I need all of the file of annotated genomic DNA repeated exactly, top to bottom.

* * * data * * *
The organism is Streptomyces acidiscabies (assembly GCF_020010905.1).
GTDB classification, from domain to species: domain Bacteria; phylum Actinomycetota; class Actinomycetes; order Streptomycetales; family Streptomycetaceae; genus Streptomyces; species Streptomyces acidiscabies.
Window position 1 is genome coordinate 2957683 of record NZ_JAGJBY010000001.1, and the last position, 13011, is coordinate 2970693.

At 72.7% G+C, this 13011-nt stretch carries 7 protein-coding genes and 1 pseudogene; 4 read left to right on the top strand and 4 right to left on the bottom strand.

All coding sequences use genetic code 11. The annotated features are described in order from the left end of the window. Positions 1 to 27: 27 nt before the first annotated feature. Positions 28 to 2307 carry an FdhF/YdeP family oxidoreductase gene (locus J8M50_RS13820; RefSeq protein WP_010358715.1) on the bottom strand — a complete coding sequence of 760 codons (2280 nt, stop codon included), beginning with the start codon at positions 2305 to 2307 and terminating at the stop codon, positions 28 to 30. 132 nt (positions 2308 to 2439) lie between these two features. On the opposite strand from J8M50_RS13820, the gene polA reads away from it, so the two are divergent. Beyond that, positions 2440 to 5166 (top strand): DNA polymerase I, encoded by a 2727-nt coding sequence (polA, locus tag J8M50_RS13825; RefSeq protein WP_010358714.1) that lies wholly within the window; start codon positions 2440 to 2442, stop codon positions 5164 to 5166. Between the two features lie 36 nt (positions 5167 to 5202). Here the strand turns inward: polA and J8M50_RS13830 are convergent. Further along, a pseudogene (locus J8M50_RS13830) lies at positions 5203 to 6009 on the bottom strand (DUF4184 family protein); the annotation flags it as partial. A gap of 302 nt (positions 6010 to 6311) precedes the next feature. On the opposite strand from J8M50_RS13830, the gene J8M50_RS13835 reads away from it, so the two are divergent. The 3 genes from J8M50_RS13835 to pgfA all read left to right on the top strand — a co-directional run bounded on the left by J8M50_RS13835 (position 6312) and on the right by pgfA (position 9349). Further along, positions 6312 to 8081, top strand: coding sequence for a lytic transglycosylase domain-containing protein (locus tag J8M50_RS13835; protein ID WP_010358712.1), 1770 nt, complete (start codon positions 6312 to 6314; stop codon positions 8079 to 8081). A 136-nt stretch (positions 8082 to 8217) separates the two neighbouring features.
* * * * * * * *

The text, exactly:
The organism is Streptomyces acidiscabies (assembly GCF_020010905.1).
GTDB classification, from domain to species: domain Bacteria; phylum Actinomycetota; class Actinomycetes; order Streptomycetales; family Streptomycetaceae; genus Streptomyces; species Streptomyces acidiscabies.
Window position 1 is genome coordinate 2957683 of record NZ_JAGJBY010000001.1, and the last position, 13011, is coordinate 2970693.

At 72.7% G+C, this 13011-nt stretch carries 7 protein-coding genes and 1 pseudogene; 4 read left to right on the top strand and 4 right to left on the bottom strand.

All coding sequences use genetic code 11. The annotated features are described in order from the left end of the window. Positions 1 to 27: 27 nt before the first annotated feature. Positions 28 to 2307 carry an FdhF/YdeP family oxidoreductase gene (locus J8M50_RS13820; RefSeq protein WP_010358715.1) on the bottom strand — a complete coding sequence of 760 codons (2280 nt, stop codon included), beginning with the start codon at positions 2305 to 2307 and terminating at the stop codon, positions 28 to 30. 132 nt (positions 2308 to 2439) lie between these two features. On the opposite strand from J8M50_RS13820, the gene polA reads away from it, so the two are divergent. Beyond that, positions 2440 to 5166 (top strand): DNA polymerase I, encoded by a 2727-nt coding sequence (polA, locus tag J8M50_RS13825; RefSeq protein WP_010358714.1) that lies wholly within the window; start codon positions 2440 to 2442, stop codon positions 5164 to 5166. Between the two features lie 36 nt (positions 5167 to 5202). Here the strand turns inward: polA and J8M50_RS13830 are convergent. Further along, a pseudogene (locus J8M50_RS13830) lies at positions 5203 to 6009 on the bottom strand (DUF4184 family protein); the annotation flags it as partial. A gap of 302 nt (positions 6010 to 6311) precedes the next feature. On the opposite strand from J8M50_RS13830, the gene J8M50_RS13835 reads away from it, so the two are divergent. The 3 genes from J8M50_RS13835 to pgfA all read left to right on the top strand — a co-directional run bounded on the left by J8M50_RS13835 (position 6312) and on the right by pgfA (position 9349). Further along, positions 6312 to 8081, top strand: coding sequence for a lytic transglycosylase domain-containing protein (locus tag J8M50_RS13835; protein ID WP_010358712.1), 1770 nt, complete (start codon positions 6312 to 6314; stop codon positions 8079 to 8081). A 136-nt stretch (positions 8082 to 8217) separates the two neighbouring features.